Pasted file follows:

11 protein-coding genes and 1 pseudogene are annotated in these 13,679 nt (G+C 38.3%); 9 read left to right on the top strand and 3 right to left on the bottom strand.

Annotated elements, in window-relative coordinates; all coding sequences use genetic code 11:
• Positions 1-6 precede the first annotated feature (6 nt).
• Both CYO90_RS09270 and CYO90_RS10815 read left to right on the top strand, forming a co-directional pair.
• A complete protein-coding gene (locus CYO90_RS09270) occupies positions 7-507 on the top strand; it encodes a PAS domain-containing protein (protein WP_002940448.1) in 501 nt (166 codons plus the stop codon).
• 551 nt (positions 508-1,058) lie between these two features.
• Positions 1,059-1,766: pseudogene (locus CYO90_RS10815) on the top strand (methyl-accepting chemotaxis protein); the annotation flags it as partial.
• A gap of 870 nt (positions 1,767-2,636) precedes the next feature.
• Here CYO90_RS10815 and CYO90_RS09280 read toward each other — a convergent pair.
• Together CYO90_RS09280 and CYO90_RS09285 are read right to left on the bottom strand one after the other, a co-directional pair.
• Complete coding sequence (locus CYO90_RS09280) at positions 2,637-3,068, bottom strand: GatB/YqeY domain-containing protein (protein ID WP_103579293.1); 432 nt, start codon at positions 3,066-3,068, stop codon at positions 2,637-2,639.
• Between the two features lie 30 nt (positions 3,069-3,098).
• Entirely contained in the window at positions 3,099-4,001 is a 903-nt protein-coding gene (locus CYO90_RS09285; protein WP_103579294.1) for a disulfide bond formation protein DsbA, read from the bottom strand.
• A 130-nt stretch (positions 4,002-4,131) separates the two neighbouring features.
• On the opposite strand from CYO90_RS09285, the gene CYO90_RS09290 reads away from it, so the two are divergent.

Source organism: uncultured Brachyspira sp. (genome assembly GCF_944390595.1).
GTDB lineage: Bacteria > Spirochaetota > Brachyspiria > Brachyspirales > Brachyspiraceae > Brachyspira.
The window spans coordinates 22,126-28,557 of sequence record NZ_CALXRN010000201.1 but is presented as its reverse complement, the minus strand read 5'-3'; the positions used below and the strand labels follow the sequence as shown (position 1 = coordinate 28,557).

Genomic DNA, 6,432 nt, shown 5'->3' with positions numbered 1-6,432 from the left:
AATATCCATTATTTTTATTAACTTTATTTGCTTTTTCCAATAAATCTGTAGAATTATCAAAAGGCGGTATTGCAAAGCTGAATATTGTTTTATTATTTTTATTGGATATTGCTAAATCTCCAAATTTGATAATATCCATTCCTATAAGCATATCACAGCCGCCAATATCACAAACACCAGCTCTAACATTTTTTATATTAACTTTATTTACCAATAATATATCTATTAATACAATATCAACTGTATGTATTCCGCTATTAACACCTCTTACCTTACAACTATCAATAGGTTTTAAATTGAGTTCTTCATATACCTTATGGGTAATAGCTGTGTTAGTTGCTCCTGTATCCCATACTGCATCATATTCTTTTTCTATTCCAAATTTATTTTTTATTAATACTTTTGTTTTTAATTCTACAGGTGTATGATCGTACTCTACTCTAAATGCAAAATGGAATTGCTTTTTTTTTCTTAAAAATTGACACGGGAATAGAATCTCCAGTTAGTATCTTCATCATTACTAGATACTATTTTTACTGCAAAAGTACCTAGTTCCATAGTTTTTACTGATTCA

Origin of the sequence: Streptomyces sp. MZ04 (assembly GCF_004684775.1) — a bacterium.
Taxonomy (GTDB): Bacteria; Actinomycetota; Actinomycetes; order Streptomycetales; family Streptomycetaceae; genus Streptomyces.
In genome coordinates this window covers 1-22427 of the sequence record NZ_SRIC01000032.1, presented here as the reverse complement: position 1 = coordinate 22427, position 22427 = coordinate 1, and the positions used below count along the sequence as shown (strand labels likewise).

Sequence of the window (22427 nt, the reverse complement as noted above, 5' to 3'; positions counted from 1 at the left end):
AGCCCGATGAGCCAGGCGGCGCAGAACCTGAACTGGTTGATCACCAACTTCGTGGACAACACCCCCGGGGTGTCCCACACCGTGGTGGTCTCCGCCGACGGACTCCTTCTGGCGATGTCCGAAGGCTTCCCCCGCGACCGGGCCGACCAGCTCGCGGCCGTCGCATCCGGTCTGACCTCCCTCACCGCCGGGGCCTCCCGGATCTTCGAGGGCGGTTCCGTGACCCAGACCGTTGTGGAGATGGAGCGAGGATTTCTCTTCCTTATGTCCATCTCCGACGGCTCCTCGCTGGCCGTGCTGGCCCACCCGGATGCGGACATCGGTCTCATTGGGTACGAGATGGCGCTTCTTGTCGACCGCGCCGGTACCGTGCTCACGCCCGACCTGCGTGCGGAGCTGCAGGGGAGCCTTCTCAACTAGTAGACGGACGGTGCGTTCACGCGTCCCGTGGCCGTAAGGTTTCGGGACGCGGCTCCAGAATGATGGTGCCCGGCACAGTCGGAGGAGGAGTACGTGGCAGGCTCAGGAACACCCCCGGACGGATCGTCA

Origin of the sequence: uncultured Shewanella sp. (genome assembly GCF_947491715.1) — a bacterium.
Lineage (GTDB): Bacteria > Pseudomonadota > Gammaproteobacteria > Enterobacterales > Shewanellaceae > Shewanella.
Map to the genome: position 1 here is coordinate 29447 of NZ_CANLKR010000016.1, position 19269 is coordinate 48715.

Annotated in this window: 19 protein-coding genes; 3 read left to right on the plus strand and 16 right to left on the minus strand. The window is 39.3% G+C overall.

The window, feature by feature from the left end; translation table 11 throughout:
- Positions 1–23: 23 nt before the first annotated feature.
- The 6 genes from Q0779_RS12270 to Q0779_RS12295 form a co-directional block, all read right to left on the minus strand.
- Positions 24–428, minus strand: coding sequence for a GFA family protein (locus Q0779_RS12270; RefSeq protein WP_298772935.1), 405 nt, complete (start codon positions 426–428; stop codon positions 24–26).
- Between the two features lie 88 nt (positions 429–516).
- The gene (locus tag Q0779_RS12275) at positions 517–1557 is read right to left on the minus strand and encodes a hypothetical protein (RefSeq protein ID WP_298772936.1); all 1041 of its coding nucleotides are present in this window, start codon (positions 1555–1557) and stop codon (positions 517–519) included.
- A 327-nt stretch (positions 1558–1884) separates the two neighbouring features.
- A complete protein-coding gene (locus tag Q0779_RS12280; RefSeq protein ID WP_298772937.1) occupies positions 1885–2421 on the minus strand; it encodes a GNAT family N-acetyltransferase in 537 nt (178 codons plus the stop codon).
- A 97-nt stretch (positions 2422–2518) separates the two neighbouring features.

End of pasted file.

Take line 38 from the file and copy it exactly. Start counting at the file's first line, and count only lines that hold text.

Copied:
- A 97-nt stretch (positions 2422–2518) separates the two neighbouring features.